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How much will Gov. Jeff Landry’s criminal justice changes cost? State officials can’t say.


How much will Gov. Jeff Landry’s criminal justice changes cost? State officials can’t say.

Feb 27, 2024 | 7:54 am ET
By Julie O'Donoghue
How much will Gov. Jeff Landry’s criminal justice changes cost? State officials can’t say.
Louisiana Gov. Jeff Landry gestures to the balcony as he addresses members of Louisiana Legislature on the opening day of a legislative special session focusing on crime, Monday, Feb. 19, 2024, in the House chamber at the Louisiana State Capitol in Baton Rouge. (Hillary Scheinuk/The Advocate, Pool)

Gov. Jeff Landry has been clear about everything in his criminal justice package —  except how much his proposals could ultimately cost Louisiana taxpayers. 

At the behest of Landry, state lawmakers are swiftly pushing public safety bills through a special session of the Louisiana Legislature without knowing what the price tag for those tough-on-crime measures will be. 

The Legislature’s financial analysts have not released cost estimates for Landry’s proposals, which are on a fast track to become law by the end of the week. Republican lawmakers sponsoring the bills have said the expense of the legislation ultimately isn’t relevant.

“I think people want to be safe and people are willing to spend money to be safe,” said House Appropriations Committee Chairman Jack McFarland, R-Jonesboro, who oversees state spending for the Legislature. “I’m inclined to think the benefits will outweigh the costs.”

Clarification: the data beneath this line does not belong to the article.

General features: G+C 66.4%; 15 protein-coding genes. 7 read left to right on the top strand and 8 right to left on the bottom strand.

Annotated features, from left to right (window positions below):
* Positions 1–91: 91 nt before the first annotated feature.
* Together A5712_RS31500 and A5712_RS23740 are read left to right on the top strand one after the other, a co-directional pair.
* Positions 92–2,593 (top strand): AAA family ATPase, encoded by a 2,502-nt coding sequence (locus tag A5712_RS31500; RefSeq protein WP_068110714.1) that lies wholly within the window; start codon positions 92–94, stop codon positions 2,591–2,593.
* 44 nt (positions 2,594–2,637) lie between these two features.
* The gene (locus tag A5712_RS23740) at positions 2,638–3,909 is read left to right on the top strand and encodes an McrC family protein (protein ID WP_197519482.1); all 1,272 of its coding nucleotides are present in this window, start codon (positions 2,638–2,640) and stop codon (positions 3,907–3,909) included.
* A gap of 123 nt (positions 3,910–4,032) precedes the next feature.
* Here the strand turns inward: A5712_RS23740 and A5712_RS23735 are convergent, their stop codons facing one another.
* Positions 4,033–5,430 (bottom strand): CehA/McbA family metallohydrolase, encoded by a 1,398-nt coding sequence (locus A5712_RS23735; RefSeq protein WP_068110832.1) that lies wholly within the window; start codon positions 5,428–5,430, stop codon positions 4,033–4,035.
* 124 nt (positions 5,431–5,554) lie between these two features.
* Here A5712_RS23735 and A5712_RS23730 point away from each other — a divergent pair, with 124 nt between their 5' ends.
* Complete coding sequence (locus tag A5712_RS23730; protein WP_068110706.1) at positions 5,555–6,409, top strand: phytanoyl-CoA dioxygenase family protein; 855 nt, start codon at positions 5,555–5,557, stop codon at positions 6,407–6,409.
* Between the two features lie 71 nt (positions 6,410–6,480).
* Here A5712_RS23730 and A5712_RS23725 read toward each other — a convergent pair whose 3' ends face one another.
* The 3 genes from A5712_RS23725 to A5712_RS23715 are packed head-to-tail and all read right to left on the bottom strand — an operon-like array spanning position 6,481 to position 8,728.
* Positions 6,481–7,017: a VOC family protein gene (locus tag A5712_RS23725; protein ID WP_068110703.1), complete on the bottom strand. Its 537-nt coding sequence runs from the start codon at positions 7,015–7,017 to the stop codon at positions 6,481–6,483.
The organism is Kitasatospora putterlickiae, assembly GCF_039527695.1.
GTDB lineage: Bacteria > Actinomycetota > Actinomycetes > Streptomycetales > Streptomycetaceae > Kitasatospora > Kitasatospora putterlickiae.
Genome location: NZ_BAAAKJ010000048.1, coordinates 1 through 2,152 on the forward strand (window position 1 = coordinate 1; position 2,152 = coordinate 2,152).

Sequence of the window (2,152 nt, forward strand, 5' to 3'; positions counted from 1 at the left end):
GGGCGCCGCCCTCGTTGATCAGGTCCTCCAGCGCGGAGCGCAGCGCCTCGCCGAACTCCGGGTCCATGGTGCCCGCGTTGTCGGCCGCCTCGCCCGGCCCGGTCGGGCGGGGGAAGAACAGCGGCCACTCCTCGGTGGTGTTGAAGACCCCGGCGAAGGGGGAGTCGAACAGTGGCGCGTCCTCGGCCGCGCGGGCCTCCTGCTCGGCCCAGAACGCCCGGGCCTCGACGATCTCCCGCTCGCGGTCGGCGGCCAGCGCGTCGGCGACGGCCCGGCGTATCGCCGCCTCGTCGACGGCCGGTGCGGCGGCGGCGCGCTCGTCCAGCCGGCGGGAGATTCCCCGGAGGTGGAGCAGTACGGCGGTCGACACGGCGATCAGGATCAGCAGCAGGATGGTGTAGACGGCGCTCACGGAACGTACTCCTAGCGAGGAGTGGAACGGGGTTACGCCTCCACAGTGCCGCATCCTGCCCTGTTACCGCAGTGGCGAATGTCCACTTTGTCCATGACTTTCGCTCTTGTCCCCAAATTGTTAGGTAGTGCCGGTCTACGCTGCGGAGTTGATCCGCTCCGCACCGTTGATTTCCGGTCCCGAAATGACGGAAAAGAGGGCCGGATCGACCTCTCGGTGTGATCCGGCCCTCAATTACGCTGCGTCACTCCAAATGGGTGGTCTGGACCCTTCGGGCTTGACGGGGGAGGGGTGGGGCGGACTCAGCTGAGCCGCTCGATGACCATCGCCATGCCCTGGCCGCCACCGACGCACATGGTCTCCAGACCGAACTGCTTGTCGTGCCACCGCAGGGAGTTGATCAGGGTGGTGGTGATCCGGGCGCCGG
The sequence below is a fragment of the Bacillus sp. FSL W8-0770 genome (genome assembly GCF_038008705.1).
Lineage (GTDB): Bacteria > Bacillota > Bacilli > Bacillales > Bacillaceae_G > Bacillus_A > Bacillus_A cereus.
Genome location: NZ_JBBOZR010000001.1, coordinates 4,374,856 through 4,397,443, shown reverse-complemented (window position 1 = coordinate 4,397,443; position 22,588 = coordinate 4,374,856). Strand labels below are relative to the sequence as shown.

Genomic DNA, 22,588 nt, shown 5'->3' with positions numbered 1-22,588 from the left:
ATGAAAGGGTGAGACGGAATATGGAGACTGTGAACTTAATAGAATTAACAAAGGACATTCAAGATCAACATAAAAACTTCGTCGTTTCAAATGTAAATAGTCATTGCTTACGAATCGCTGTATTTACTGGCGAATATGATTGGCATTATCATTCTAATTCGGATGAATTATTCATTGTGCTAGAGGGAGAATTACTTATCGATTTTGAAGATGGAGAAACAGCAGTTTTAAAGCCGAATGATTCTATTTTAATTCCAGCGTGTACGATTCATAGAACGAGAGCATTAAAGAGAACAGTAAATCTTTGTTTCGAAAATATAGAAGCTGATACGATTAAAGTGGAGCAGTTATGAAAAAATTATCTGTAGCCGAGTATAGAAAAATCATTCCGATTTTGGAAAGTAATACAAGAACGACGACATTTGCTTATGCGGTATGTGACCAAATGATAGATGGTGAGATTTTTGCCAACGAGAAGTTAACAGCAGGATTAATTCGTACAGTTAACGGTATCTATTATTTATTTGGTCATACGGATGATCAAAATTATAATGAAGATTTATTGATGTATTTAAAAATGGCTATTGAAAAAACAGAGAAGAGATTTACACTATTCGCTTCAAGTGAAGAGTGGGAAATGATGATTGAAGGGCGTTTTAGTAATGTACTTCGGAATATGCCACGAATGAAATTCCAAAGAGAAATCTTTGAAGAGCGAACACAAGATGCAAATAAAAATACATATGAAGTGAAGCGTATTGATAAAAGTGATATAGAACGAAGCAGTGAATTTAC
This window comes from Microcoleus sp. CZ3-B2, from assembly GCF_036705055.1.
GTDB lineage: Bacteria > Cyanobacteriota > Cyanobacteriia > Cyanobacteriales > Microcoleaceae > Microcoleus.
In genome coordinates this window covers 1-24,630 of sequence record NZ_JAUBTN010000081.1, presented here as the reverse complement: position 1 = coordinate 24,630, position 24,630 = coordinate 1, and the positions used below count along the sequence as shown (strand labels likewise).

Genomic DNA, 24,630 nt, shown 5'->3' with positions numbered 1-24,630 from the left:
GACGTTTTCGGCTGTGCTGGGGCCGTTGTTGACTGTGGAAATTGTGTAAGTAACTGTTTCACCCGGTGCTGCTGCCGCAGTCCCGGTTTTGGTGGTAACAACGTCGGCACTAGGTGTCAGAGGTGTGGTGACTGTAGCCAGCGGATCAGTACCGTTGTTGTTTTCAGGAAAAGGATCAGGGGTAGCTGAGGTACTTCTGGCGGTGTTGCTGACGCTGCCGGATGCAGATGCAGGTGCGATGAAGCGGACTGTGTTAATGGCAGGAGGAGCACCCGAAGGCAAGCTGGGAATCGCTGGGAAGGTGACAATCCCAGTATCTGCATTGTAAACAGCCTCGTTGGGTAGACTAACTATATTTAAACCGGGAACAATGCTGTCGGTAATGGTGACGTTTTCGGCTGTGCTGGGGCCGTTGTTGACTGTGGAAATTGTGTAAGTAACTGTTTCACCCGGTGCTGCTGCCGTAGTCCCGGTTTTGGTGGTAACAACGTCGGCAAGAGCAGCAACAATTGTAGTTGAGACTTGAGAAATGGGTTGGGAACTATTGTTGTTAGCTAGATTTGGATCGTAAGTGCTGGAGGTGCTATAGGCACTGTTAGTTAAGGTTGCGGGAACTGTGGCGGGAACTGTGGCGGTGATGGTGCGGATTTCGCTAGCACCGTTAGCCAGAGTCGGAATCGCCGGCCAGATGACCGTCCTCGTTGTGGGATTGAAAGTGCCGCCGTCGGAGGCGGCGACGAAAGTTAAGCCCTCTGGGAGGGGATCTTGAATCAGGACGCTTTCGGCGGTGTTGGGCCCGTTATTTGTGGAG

But the budget impact of legislation from Landry’s crime special session looks to be substantial at a time when Louisiana is already coping with budget shortfalls. 

The governor backs proposals to lengthen prison sentences and make it harder for incarcerated people to be released. Those measures will likely increase Louisiana’s inmate population and cost the state more money for years to come. 

Thirteen of Landry’s criminal justice bills would add to state spending, according to fiscal notes attached to the legislation. Budget analysts said those items would cause an “indeterminable increase” in the state’s financial obligations. 

Bills to lengthen prison sentences for carjacking, increase penalties for illegal use of a weapon and almost entirely eliminate parole are among the most expensive. They could, in theory, grow the prison system’s expenses by more than $11 million each per year if the harshest sentences are almost always given out, according to the analysts. 

‘We will find a way…’

Republicans backing the legislation say the costs are worth it because public safety is essential. 

“Where there is a priority, we will find a way to pay for it,” said Rep. Debbie Villio, R-Kenner, a former prosecutor and sponsor of legislation to eliminate most parole.

“I’m not touting this as a fiscally responsible bill, right?” Villio said during debate in the House of Representatives over her proposal last week. 

Those added expenses for the prison system could exacerbate future state budget gaps.

Louisiana expects to face annual financial shortfalls of over half a billion dollars starting in 2025. A 0.45% portion of the state sales tax expires next year that will leave the state short on money, and Landry’s additional public safety spending will widen those budget holes. 

Landry also has other expensive public safety measures in the works. He launched a plan to add a state police troop in New Orleans that is expected to cost $10 million over just the next four months. 

“My question is where are we going to find the money to pay for this?” Senate President Pro Tempore Regina Barrow, D-Baton Rouge, said.

GOP cutbacks

Over the past year, Republicans have been willing to pick over several other budget proposals in the name of fiscal responsibility.